Tatami stitch is generally used for larger areas of fill in an embroidery design, which often will be the background for lettering or other objects in the design.
Normally this would require an even stitch pattern, with a regular arrangement of stitch penetrations between to rows.
However tatami can be so much more than a backing by changing a few simple properties.
The various patterns in the image above have been created by adjusting some basic settings.
All of which can be found in 2 tabs in the Object Property Box
Special and Fills.
A block of tatami stitching is made up of rows of stitching referred to as the stitch line and back-stitch line.
Spacing refers to the distance between the stitch lines and is measured between two lines of stitching or at the end of the row of stitching.
Length is the distance between each stitch penetration.
Offset is the fraction of the stitch length that each row of stitching is offset from the rows before and after.
The Partition setting divides the stitch length into, up to 8 parts that a stitch can be placed on consecutive lines.
In the image below sitches are placed at points 2-0-1-6-3 of the partition before repeating the pattern.
The angle determines the angle of the grid the stitch points sit on.
I find this quite mind boggling to calculate the effect I am after, I simply alter the settings until the effect I am after appears.
Download the Platypus and try some settings for yourself. 🙂
10 thoughts on “Tatami Stitch – What is it and some basic features”
Thank you so much. I have been using Wilcom for 20 years and never new the mechanics of the partition line. These blogs are wonderful, keep them coming!
That is great! Thank you for the feedback. I think it is one of those obscure things that we perhaps do not understand immediately and brush it aside. I will make a video on how to save the settings for re use.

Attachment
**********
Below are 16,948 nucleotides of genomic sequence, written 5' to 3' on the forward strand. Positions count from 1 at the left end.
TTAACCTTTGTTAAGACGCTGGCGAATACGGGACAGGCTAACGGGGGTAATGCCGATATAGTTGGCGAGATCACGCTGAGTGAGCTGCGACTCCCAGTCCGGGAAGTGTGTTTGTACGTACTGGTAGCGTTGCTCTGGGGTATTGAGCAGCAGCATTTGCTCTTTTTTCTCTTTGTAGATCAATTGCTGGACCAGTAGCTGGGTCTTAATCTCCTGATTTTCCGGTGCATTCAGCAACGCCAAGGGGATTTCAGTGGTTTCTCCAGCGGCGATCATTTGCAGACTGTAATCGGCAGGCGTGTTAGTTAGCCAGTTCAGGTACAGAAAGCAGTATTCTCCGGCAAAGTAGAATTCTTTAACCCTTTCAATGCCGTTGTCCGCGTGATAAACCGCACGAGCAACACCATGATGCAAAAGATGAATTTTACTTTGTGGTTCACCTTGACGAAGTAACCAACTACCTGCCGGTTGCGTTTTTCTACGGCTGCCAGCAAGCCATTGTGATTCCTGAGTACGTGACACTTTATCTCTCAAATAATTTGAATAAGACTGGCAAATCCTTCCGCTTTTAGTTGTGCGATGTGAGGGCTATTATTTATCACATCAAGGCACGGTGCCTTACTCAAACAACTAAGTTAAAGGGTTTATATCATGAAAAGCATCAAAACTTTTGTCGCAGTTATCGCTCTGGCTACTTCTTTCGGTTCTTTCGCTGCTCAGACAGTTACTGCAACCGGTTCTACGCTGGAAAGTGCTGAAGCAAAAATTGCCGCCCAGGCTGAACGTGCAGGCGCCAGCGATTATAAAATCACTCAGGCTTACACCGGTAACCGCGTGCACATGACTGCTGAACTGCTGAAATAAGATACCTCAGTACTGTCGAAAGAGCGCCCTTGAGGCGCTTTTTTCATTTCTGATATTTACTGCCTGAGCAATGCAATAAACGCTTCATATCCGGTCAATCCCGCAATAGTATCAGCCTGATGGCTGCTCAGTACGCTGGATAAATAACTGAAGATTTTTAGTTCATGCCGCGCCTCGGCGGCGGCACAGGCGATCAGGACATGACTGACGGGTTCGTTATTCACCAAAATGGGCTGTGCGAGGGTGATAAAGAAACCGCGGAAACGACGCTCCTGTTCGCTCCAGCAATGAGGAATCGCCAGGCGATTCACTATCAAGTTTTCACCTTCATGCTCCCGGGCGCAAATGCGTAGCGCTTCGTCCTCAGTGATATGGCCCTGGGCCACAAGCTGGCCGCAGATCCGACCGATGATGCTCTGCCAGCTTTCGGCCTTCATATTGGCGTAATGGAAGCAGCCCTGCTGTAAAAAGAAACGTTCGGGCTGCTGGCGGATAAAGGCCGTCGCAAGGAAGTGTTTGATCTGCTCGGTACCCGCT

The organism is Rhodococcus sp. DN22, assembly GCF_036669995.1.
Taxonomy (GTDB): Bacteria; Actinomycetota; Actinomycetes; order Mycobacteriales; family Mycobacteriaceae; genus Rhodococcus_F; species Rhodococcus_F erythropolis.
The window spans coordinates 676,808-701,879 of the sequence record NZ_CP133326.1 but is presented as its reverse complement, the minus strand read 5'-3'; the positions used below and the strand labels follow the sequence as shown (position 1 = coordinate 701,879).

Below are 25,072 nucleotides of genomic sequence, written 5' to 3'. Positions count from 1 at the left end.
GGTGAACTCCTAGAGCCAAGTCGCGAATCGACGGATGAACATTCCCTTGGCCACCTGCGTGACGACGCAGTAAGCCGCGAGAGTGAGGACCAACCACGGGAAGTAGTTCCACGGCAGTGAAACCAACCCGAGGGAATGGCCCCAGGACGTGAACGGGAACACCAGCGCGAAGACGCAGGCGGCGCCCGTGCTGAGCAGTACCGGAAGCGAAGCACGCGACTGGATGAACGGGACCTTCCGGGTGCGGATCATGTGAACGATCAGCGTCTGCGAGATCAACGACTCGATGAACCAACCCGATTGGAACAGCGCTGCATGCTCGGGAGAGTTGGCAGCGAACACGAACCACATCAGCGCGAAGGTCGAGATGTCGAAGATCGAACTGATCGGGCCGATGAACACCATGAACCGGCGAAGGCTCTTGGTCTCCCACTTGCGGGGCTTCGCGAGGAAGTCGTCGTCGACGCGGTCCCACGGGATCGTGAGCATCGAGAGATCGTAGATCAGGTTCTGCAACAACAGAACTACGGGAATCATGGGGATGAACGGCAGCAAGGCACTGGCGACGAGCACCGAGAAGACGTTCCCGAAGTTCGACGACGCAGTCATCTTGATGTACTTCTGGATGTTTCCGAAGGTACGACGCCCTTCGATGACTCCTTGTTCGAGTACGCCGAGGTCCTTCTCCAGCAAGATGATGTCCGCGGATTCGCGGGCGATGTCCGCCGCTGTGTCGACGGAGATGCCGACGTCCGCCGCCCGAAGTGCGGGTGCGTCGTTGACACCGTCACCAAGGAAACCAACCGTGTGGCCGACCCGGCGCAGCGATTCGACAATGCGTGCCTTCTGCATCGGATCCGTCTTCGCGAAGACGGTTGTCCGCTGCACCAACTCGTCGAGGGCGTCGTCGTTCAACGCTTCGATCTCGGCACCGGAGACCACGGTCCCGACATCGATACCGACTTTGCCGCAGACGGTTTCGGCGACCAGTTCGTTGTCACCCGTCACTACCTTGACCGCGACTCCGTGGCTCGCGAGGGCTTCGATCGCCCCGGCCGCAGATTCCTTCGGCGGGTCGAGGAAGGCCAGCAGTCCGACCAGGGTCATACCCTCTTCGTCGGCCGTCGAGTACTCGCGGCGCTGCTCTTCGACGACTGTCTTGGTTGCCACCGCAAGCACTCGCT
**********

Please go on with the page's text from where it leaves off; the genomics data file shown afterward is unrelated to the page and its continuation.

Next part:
Thank you John. I have played around with the partition lines but did not really have an clear understanding of their use, therefore I have shied away from their use. I love the written tutorial followed by your video. Together, they make an excellent and clear learning path for me. I look forward to setting up some interesting patterns.
Excellent, I am pleased this helped. Please let me know if there is something else you would like me to take a look at, I learn stuff all the time in this software. 🙂
Thank you John! Great explanation of the partition line sequence and when to use the backstitch options.
So glad Wilcom has created this Blog!
As always I appreciate your support and comments. As I mentioned to Carolyn if there are other topics you would like to see covered here please let me know.
This is amazing! I’ve tried to understand partition line and offset forever. Plan to watch this video a few more times. Love the Blog!
Thank you – this is very useful!
Hallo John Wright
how cool that you explain it so clearly and then supported with pictures.
I wonder if you can not even give some explanation to color gradient. for example in texts with some large letters.
I look forward.